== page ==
The comment this week (thanks salsanpeeps) brings up the central point of this post:
Whenever I was younger, I wrote a story about the Civil War from the perspective of one of the Rebel Soldiers that used a southern accent. My father kept on harping on the importance of writing about something I knew.
Other than “show don’t tell,” probably the most common piece of advice I’ve found on writing is “write what you know.” A close third would be “write the story that wants to be told.” So what do you do when “write what you know” and “write the story that wants to be told” are in conflict?
It may actually not be such a bad thing. It is sometimes difficult for me as a reader to get in to a story that is written completely in a certain dialect or accent. GONE WITH THE WIND uses accents well, and only for the slave characters, but navigating the unconventional spellings always slows me down a bit. Plus, writing with an accent can reveal the author’s attitude or stereotypes of the dialect he or she is trying to represent, even if those attitudes aren’t always positive.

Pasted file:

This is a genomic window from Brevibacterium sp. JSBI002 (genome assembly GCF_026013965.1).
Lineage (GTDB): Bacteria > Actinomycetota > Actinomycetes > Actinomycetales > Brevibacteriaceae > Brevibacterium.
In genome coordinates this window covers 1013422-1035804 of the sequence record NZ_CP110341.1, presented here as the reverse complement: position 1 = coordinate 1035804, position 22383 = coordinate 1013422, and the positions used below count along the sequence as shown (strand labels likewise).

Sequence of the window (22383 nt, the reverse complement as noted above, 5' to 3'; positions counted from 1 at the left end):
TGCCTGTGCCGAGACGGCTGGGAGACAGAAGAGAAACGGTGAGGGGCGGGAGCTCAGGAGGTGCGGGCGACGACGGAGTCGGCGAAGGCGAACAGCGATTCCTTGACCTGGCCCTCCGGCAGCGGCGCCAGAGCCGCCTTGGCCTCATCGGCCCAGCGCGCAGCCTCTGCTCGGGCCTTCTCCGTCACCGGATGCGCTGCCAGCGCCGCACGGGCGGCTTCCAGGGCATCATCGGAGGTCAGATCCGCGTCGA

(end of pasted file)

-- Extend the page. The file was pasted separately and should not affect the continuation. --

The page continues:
I think there is another way to represent a dialect without changing all of the spellings. Most regional dialects have phrases that don’t require changing conventional spellings. Here in “the burgh,” we often drop the “to be.” We say things like “needs vacuumed” or “needs raked.” I noticed that in North Carolina, common phrases are “bless her heart” and “might could.” Just adding these phrases might could clue the reader in to the accent without making it difficult to read.
The phrases have to be chosen carefully, but chances are, if you’re writing, you’re already choosing each word carefully anyway. You could always give it a try and revise it later.
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